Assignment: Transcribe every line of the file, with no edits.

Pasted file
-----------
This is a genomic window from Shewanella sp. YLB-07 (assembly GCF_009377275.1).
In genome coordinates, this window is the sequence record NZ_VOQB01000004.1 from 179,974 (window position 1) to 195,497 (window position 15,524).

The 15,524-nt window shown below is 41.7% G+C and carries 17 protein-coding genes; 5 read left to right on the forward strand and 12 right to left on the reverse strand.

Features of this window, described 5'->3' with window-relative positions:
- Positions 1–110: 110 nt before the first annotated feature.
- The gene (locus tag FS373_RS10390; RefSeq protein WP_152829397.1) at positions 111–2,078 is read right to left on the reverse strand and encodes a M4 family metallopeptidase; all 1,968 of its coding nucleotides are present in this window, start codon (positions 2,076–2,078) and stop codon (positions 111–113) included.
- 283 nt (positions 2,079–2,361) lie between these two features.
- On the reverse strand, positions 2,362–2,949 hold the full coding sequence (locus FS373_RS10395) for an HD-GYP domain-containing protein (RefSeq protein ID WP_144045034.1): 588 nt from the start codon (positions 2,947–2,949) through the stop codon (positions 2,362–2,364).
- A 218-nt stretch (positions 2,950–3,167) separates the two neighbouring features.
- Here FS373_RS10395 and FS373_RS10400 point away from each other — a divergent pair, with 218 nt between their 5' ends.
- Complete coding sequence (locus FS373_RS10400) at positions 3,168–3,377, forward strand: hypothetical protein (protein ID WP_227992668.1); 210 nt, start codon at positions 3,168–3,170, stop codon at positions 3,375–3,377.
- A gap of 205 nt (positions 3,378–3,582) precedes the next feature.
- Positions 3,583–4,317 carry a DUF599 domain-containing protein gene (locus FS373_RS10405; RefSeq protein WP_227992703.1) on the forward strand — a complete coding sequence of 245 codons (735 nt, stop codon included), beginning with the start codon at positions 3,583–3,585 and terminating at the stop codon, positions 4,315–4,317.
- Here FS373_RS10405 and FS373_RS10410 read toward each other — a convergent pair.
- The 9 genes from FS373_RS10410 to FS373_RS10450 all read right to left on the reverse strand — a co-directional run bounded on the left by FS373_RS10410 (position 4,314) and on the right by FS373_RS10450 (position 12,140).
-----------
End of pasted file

This is a genomic window from Shewanella sp. YLB-07 (assembly GCF_009377275.1).
In genome coordinates, this window is the sequence record NZ_VOQB01000004.1 from 179,974 (window position 1) to 195,497 (window position 15,524).

The 15,524-nt window shown below is 41.7% G+C and carries 17 protein-coding genes; 5 read left to right on the forward strand and 12 right to left on the reverse strand.

Features of this window, described 5'->3' with window-relative positions:
- Positions 1–110: 110 nt before the first annotated feature.
- The gene (locus tag FS373_RS10390; RefSeq protein WP_152829397.1) at positions 111–2,078 is read right to left on the reverse strand and encodes a M4 family metallopeptidase; all 1,968 of its coding nucleotides are present in this window, start codon (positions 2,076–2,078) and stop codon (positions 111–113) included.
- 283 nt (positions 2,079–2,361) lie between these two features.
- On the reverse strand, positions 2,362–2,949 hold the full coding sequence (locus FS373_RS10395) for an HD-GYP domain-containing protein (RefSeq protein ID WP_144045034.1): 588 nt from the start codon (positions 2,947–2,949) through the stop codon (positions 2,362–2,364).
- A 218-nt stretch (positions 2,950–3,167) separates the two neighbouring features.
- Here FS373_RS10395 and FS373_RS10400 point away from each other — a divergent pair, with 218 nt between their 5' ends.
- Complete coding sequence (locus FS373_RS10400) at positions 3,168–3,377, forward strand: hypothetical protein (protein ID WP_227992668.1); 210 nt, start codon at positions 3,168–3,170, stop codon at positions 3,375–3,377.
- A gap of 205 nt (positions 3,378–3,582) precedes the next feature.
- Positions 3,583–4,317 carry a DUF599 domain-containing protein gene (locus FS373_RS10405; RefSeq protein WP_227992703.1) on the forward strand — a complete coding sequence of 245 codons (735 nt, stop codon included), beginning with the start codon at positions 3,583–3,585 and terminating at the stop codon, positions 4,315–4,317.
- Here FS373_RS10405 and FS373_RS10410 read toward each other — a convergent pair.
- The 9 genes from FS373_RS10410 to FS373_RS10450 all read right to left on the reverse strand — a co-directional run bounded on the left by FS373_RS10410 (position 4,314) and on the right by FS373_RS10450 (position 12,140).